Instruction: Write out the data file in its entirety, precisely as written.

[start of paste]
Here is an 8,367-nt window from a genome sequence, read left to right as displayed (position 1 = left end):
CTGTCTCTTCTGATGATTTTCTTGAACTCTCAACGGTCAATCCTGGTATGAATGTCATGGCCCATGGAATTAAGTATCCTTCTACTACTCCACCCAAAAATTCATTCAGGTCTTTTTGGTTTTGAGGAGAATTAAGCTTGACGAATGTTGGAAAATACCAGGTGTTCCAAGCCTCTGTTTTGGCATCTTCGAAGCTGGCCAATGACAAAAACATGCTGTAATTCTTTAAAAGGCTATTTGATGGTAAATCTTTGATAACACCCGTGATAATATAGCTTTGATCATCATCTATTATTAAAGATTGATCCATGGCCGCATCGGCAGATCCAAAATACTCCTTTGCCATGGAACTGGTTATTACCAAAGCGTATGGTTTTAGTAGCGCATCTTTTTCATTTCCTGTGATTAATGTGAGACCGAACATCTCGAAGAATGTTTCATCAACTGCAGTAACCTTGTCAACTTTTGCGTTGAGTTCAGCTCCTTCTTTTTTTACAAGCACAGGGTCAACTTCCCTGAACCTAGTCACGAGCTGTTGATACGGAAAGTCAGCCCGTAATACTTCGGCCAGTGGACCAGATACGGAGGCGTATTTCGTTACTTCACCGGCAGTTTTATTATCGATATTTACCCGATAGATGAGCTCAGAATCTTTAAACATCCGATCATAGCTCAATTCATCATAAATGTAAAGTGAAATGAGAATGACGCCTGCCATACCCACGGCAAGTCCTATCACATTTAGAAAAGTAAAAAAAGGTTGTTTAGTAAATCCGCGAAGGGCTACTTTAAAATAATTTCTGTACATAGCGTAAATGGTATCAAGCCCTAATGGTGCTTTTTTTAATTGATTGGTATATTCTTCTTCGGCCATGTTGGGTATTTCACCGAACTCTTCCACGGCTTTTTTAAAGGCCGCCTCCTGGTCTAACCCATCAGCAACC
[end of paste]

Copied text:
Here is an 8,367-nt window from a genome sequence, read left to right as displayed (position 1 = left end):
CTGTCTCTTCTGATGATTTTCTTGAACTCTCAACGGTCAATCCTGGTATGAATGTCATGGCCCATGGAATTAAGTATCCTTCTACTACTCCACCCAAAAATTCATTCAGGTCTTTTTGGTTTTGAGGAGAATTAAGCTTGACGAATGTTGGAAAATACCAGGTGTTCCAAGCCTCTGTTTTGGCATCTTCGAAGCTGGCCAATGACAAAAACATGCTGTAATTCTTTAAAAGGCTATTTGATGGTAAATCTTTGATAACACCCGTGATAATATAGCTTTGATCATCATCTATTATTAAAGATTGATCCATGGCCGCATCGGCAGATCCAAAATACTCCTTTGCCATGGAACTGGTTATTACCAAAGCGTATGGTTTTAGTAGCGCATCTTTTTCATTTCCTGTGATTAATGTGAGACCGAACATCTCGAAGAATGTTTCATCAACTGCAGTAACCTTGTCAACTTTTGCGTTGAGTTCAGCTCCTTCTTTTTTTACAAGCACAGGGTCAACTTCCCTGAACCTAGTCACGAGCTGTTGATACGGAAAGTCAGCCCGTAATACTTCGGCCAGTGGACCAGATACGGAGGCGTATTTCGTTACTTCACCGGCAGTTTTATTATCGATATTTACCCGATAGATGAGCTCAGAATCTTTAAACATCCGATCATAGCTCAATTCATCATAAATGTAAAGTGAAATGAGAATGACGCCTGCCATACCCACGGCAAGTCCTATCACATTTAGAAAAGTAAAAAAAGGTTGTTTAGTAAATCCGCGAAGGGCTACTTTAAAATAATTTCTGTACATAGCGTAAATGGTATCAAGCCCTAATGGTGCTTTTTTTAATTGATTGGTATATTCTTCTTCGGCCATGTTGGGTATTTCACCGAACTCTTCCACGGCTTTTTTAAAGGCCGCCTCCTGGTCTAACCCATCAGCAACC